loose statements by way of note as that the Duke of Wellington called the battle of Navarino an untoward accident' (ii., 270). The biographical notices in the notes of persons mentioned by Miss Knight are of the usual order of indolence: those comparatively unknown, of whom we should have been glad to learn something, are regularly passed over without remark; while we are treated to detailed memoirs of those with whom everybody is familiar. These, however, are not always very appropriate-as when the only mention made of the literary works of the gay Chevalier de Bouflers is that he 'published a book called Libre Arbitre,' and of those of the once famous M. de Fontanes, that he 'translated into French Pope's Essay on Man.' Miss Knight says of Dumouriez, He had been both a lawyer and a soldier, and I used to fancy that I could trace in him the distinctive features of both professions.' This, says the editor, is an error. At the age of eighteen young Dumouriez distinguished himself at an affair of the advanced posts under Marshal d'Estrées, and in the following year he obtained a cornetcy of horse.' True; but he does not add that Dumouriez was reformed' immediately afterwards that for twenty years he performed scarcely any military duty, but, though never a lawyer, was employed almost wholly as a civilian; which accounts for the tàm Marte quàm Mercurio air which the fair writer ascribes to him. These may seem trifles to remark on; but, in truth, they are not so to those who are really fond of biographical study, and know how much the good editing of a book of that description contributes to the pleasure of reading it.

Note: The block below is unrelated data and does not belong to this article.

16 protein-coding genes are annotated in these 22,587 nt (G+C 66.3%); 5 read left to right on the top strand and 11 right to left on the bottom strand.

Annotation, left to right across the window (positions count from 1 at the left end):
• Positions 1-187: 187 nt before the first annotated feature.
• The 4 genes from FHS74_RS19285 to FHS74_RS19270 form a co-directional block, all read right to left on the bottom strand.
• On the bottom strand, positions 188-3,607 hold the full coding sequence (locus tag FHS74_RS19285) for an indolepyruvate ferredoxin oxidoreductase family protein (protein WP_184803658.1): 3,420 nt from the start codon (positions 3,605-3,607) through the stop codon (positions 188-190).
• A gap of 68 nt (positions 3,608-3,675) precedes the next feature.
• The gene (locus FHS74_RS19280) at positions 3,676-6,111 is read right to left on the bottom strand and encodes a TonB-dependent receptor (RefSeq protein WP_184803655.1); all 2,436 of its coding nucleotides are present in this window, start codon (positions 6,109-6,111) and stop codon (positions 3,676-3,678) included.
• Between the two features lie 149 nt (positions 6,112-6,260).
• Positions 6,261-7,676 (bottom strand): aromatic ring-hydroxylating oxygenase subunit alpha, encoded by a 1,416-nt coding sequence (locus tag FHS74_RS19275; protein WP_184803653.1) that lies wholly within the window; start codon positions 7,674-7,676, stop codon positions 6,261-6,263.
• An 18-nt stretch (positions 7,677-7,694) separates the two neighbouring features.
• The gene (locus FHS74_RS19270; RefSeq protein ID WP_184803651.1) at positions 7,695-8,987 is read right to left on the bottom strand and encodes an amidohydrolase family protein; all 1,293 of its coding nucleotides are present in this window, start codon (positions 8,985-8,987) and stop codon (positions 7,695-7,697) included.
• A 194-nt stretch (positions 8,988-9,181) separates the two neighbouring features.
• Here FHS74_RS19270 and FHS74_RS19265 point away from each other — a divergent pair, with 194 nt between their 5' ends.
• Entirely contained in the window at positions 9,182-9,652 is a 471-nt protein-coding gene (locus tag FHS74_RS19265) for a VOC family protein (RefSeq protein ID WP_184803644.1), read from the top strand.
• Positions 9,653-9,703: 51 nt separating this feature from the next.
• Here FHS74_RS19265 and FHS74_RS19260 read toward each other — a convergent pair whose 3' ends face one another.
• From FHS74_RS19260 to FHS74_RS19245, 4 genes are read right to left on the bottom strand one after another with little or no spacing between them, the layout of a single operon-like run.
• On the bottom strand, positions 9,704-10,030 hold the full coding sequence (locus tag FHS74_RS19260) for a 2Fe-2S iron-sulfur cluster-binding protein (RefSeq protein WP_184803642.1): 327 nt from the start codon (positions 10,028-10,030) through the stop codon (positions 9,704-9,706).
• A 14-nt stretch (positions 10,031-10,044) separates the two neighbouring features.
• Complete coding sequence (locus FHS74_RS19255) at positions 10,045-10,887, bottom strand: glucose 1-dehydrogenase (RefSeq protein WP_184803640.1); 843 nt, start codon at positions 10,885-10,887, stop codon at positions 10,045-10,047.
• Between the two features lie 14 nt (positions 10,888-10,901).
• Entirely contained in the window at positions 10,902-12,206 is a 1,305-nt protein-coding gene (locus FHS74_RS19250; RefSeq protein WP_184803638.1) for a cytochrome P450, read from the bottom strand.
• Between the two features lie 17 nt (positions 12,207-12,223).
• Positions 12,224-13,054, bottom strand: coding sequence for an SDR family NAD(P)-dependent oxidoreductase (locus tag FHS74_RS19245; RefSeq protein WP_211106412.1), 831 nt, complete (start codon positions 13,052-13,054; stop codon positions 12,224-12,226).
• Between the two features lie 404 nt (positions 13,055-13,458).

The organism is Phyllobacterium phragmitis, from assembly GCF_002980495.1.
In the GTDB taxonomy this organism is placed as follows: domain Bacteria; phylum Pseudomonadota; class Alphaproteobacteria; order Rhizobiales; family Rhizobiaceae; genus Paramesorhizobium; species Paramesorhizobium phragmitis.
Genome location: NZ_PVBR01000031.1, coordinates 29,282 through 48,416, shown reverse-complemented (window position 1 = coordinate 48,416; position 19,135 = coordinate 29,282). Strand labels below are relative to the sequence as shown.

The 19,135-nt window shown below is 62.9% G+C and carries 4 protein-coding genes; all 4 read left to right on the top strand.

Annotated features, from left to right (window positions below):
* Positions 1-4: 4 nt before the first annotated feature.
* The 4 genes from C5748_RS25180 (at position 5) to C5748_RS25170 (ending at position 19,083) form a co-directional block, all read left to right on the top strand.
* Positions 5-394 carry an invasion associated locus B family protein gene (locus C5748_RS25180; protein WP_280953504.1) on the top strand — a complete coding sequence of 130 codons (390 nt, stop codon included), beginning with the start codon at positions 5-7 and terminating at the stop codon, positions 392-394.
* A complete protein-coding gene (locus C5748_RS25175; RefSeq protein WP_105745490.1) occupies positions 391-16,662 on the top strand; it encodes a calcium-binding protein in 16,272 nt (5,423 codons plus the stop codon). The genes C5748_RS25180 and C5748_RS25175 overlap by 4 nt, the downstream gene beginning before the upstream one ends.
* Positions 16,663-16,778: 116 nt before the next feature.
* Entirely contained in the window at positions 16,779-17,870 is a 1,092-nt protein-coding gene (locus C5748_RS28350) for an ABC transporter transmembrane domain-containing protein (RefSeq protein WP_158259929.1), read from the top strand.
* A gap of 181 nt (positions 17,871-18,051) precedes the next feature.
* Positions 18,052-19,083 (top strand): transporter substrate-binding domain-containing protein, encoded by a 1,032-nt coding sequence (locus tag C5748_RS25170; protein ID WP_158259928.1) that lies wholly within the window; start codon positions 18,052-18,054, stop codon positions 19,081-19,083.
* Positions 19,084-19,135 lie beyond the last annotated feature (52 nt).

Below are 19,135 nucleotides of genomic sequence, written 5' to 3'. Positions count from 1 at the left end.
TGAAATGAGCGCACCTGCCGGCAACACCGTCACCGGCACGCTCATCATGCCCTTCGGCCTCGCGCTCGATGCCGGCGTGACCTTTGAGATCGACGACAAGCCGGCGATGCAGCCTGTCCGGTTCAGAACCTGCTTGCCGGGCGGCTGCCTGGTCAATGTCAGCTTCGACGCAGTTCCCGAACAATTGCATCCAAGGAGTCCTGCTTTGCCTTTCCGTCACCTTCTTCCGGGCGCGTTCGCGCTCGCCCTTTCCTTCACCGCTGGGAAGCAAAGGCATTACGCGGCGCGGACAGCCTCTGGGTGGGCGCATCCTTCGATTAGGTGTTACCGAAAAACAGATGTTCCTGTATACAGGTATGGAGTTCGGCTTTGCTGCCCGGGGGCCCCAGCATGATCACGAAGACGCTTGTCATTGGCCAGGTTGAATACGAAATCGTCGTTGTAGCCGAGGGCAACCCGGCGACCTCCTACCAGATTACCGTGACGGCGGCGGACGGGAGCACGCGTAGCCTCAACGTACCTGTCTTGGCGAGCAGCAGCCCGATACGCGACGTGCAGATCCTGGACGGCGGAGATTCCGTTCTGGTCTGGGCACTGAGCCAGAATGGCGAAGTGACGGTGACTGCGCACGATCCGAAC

ART. III.-1. Report of the Commissioners appointed to inquire into the State of Popular Education in England. 6 vols. 1861. 2. Suggestions on Popular Education. By Nassau W. Senior. London, 1861.
3. Letter to Earl Granville, written by Sir James Kay Shuttleworth on the Report of the Commission appointed to inquire into the State of National Education. 1861.
4. Remarks on some Portions of the Report of the Royal Commission on Education. London, 1861.
5. Remarks on the Discouragements to Religious Teaching in the Report of the Royal Commissioners appointed to inquire into the State of Popular Education in England. London, 1861. 6. Report of the Committee on Council of Education for 1860-1. London, 1861.